When adding a second child to the family, I believe it our primary goal as parents to maintain a quality relationship with our first. Intense feelings of fear, loss, betrayal, anger, and resentment are to be expected for these older children, commonly expressed through limit-pushing behavior that might be directed at parents, peers, and/or the new baby. None of this is easy or looks pretty – emotional pain is never pleasant to witness — but the discomfort eventually eases if we can consistently assure our kids they have our empathy, protection, and love. Safety and understanding are demonstrated through our actions and words.
Actions (which are actually more about tempering our reactions): We don’t react angrily or with blame when our older kids are acting on their overwhelming feelings. Instead, with the realization that this is normal behavior, we let kids know we’re there to stop them and set limits, while encouraging (or at least allowing) them to express these feelings safely and appropriately. (Note: screaming, tantrums, and meltdowns are age-appropriate modes of expression for young children.)
Words: We acknowledge the feelings and desires our child expresses, no matter how unreasonable they might seem. We also find quiet moments to acknowledge the difficulties in this big transition, which reinforces for our kids that: 1. Their feelings are normal and expected; and 2. We get them, or at least want to get them. We’re on their side, committed to staying connected.
Amy allowed me to share her story:
Liam was 2 ½ years old when Harry was born, and like most toddlers he had a hard time adjusting to being a big brother. Because Harry was born 5 weeks early in an emergency C-section, Liam had more reasons than most to feel resentful about the intrusion on our little family. After all, I had left the house expecting to be back in an hour and disappeared for 4 days, and then was there-but-not-there as I cared for a preemie, first in the NICU and then at home.
Liam adjusted as you would expect any toddler to. He suffered quietly at times, withdrawing into himself and becoming intensely focused on one thing or another. Then he would test limits in the most ridiculous manner; pushing and pushing something seemingly trivial until he had an excuse for a full-scale meltdown, when he would collapse sobbing in my lap. I struggled and felt terribly guilty and inadequate. The only thing I could do was continue to empathize and let him have his outbursts, but it was painful for both of us.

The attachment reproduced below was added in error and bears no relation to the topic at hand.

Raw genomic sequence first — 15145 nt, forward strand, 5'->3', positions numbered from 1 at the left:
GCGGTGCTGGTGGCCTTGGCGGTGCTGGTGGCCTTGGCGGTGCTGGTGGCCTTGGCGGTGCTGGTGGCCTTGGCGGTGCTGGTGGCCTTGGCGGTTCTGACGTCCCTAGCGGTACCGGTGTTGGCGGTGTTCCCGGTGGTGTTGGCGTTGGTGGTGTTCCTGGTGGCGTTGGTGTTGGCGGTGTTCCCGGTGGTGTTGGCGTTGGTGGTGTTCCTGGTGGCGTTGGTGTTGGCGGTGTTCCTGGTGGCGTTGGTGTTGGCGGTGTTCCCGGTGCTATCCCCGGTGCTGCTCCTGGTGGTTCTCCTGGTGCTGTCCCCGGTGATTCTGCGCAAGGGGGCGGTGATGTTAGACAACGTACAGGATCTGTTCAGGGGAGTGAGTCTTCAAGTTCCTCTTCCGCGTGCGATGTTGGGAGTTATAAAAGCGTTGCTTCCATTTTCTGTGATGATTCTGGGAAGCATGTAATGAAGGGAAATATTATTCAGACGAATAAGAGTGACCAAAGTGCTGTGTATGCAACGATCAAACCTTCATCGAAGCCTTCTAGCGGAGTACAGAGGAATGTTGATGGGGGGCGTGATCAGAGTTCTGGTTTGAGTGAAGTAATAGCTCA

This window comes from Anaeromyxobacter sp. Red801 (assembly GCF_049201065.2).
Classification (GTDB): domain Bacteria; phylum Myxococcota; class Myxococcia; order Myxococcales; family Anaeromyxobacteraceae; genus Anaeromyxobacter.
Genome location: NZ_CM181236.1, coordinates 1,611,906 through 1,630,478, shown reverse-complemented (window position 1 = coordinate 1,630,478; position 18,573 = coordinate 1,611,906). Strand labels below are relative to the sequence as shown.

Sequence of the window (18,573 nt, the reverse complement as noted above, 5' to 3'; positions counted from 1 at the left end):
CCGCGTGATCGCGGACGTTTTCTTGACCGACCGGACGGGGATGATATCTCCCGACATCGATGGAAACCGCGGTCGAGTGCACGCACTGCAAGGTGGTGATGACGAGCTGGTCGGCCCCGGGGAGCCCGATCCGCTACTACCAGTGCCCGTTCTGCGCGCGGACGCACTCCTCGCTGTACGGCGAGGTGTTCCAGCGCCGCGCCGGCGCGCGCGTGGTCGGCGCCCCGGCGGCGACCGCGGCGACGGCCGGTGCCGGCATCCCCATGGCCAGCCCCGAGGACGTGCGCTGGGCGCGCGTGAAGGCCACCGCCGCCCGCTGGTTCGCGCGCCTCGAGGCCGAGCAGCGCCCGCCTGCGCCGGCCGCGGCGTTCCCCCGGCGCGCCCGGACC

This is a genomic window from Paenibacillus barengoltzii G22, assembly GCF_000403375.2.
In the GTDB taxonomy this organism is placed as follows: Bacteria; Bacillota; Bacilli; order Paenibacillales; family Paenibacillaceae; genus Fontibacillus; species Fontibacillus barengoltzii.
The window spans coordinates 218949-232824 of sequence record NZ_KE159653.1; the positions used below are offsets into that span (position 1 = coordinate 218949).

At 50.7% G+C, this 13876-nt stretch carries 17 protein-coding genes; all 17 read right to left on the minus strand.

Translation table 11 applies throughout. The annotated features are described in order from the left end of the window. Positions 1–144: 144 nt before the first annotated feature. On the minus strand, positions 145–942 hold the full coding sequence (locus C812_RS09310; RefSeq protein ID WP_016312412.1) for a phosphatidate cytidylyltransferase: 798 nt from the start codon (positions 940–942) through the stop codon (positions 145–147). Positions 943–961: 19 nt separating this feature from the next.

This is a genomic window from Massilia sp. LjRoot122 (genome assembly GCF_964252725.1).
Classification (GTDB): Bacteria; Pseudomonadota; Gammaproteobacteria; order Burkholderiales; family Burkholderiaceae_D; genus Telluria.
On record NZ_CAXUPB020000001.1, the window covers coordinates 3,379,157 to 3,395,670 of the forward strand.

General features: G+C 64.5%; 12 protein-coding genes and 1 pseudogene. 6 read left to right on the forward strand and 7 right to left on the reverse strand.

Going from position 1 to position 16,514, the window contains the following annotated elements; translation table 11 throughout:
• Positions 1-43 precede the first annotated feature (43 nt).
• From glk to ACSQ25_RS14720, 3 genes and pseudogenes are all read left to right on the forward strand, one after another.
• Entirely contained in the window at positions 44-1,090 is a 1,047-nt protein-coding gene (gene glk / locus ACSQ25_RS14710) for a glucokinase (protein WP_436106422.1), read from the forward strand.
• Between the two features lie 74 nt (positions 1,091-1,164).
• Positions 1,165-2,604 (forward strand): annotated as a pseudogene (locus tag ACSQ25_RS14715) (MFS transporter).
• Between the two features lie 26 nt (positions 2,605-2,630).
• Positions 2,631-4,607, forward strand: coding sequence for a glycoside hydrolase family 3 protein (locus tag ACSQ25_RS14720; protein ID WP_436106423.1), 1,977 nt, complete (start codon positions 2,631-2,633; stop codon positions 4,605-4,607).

There’s one day I remember particularly clearly. We had had a rough morning. Not a terrible one; there weren’t any major meltdowns or temper tantrums, but Harry had needed a lot of attention and I was tired, and the combination meant that Liam was feeling left out. I finally got both boys down to sleep (at the same time!), and had some blessed time to recover my cool before Liam woke up.
The moments after Liam wakes have always been a special time for us. He generally feels a little groggy and snuggly, so we sit on the couch with his favorite blanket and cuddle and talk. He was especially snuggly that afternoon, and fortunately Harry was still asleep. I sat on the couch with Liam in my lap, snuggled against my chest with his blanket held tight to his cheek. I’d been looking for an opportunity to talk with him about the strong feelings he I knew he was having, and decided that this was my moment.
“We had a tough morning this morning. Harry needed me a lot, and you didn’t get as much of my attention as you wanted,” I said. Liam just looked at me and then looked away, saying nothing. “Being a brother is hard,” I continued, “You didn’t ask to be a brother.” His blue eyes were huge as he stared up at me, and he didn’t give any outward reaction to what I was saying. I was starting to feel a little silly and to wonder whether I was saying the right things, but I forged on. “I think sometimes you don’t like being a big brother. Maybe you don’t even want to be a brother. That must be hard. It’s hard because you don’t get enough of my time. I think you don’t want to share me with him.” I continued in that vein for another minute or so, and Liam didn’t say a word. He continued to alternate between staring at me with wide eyes, and looking off in the distance at nothing. I eventually decided that enough was enough and that I’d probably said what needed to be said. Maybe he would feel like talking about it later. I moved on to other, happier topics. “I really enjoyed watching you ride your bike today. That was a lot of fun.”